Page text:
Air Transport Safety Bureau spokesman Dan O’Malley said the authority was standing by its preferred unconscious aircrew theory. “The limited evidence available for MH370 was compared with three accident classes: an in-flight upset, an unresponsive crew/hypoxia event, and a glide event (generally characterised by a pilot-controlled glide),” Mr O’Malley said in a statement to The Australian.

“The final stages of the ‘unresponsive crew/hypoxia’ event-type appeared to best fit the available evidence for the final period of MH370’s flight when it was heading in a generally southerly direction.”

Not long into its flight from Kuala Lumpur to Beijing, radio contact was lost with MH370, and its radar transponder signal disappeared, but Malaysian military radar tracked the plane flying back over Malaysia, including ­Zaharie’s home island of Penang, before turning south towards the Southern Ocean, where ­electronic satellite “handshake” data from the aircraft indicates it flew.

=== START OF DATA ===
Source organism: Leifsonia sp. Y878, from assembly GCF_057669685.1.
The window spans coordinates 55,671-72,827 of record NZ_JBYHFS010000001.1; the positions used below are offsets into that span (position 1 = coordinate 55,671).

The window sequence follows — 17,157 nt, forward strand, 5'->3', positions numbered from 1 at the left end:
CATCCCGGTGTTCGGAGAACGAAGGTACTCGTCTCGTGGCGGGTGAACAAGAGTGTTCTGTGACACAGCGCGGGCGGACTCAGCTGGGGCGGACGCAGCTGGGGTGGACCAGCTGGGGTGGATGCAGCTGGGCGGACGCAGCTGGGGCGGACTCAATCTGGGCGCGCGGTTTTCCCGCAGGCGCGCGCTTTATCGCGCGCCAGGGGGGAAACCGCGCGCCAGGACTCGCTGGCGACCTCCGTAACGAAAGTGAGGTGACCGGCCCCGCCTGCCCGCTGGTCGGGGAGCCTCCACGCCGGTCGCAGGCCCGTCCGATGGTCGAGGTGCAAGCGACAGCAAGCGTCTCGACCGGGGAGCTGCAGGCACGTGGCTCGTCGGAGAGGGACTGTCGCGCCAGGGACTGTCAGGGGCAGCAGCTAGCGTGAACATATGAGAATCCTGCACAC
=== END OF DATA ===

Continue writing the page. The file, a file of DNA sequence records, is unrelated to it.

Captain Bailey says this shows the aircraft was under pilot control well after communications were lost, because had the pilots lost consciousness through ­hy­poxia, the autopilot would have continued the track to Beijing.

Captain Bailey also said an Australian government source had told him the FBI believed ­Zaharie hijacked the aircraft.

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NTSB Identification: DCA14RA076
Scheduled 14 CFR Non-U.S., Commercial
Accident occurred Saturday, March 08, 2014 in Kuala Lampur, Malaysia
Aircraft: BOEING 777 - 206, registration:
Injuries: 239 Fatal.

The foreign authority was the source of this information.

The Malaysian Department of Civil Aviation (DCA) has notified the NTSB of an accident involving a Boeing 777-200 that occurred on March 8, 2014. The NTSB has appointed a U.S. Accredited Representative to assist the Malaysian DCA investigation under the provisions of ICAO Annex 13 as the State of Manufacturer and Design of the airplane.

All investigative information will be released by the Malaysian DCA.